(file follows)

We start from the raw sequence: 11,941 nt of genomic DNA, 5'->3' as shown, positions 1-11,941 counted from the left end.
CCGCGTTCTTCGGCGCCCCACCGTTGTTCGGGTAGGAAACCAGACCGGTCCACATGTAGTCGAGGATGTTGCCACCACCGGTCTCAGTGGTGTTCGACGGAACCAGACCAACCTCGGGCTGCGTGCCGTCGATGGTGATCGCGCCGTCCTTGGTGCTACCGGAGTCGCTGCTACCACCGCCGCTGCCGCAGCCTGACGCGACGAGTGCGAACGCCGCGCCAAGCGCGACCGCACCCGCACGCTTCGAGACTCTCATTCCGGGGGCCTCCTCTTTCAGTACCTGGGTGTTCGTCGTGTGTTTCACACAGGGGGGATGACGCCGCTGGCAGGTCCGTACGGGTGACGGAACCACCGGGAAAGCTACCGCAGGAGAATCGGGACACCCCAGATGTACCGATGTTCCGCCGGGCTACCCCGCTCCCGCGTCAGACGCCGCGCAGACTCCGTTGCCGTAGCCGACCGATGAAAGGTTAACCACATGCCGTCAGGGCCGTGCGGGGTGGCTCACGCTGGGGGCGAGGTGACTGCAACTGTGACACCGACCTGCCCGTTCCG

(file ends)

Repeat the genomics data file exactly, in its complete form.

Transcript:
We start from the raw sequence: 11,941 nt of genomic DNA, 5'->3' as shown, positions 1-11,941 counted from the left end.
CCGCGTTCTTCGGCGCCCCACCGTTGTTCGGGTAGGAAACCAGACCGGTCCACATGTAGTCGAGGATGTTGCCACCACCGGTCTCAGTGGTGTTCGACGGAACCAGACCAACCTCGGGCTGCGTGCCGTCGATGGTGATCGCGCCGTCCTTGGTGCTACCGGAGTCGCTGCTACCACCGCCGCTGCCGCAGCCTGACGCGACGAGTGCGAACGCCGCGCCAAGCGCGACCGCACCCGCACGCTTCGAGACTCTCATTCCGGGGGCCTCCTCTTTCAGTACCTGGGTGTTCGTCGTGTGTTTCACACAGGGGGGATGACGCCGCTGGCAGGTCCGTACGGGTGACGGAACCACCGGGAAAGCTACCGCAGGAGAATCGGGACACCCCAGATGTACCGATGTTCCGCCGGGCTACCCCGCTCCCGCGTCAGACGCCGCGCAGACTCCGTTGCCGTAGCCGACCGATGAAAGGTTAACCACATGCCGTCAGGGCCGTGCGGGGTGGCTCACGCTGGGGGCGAGGTGACTGCAACTGTGACACCGACCTGCCCGTTCCG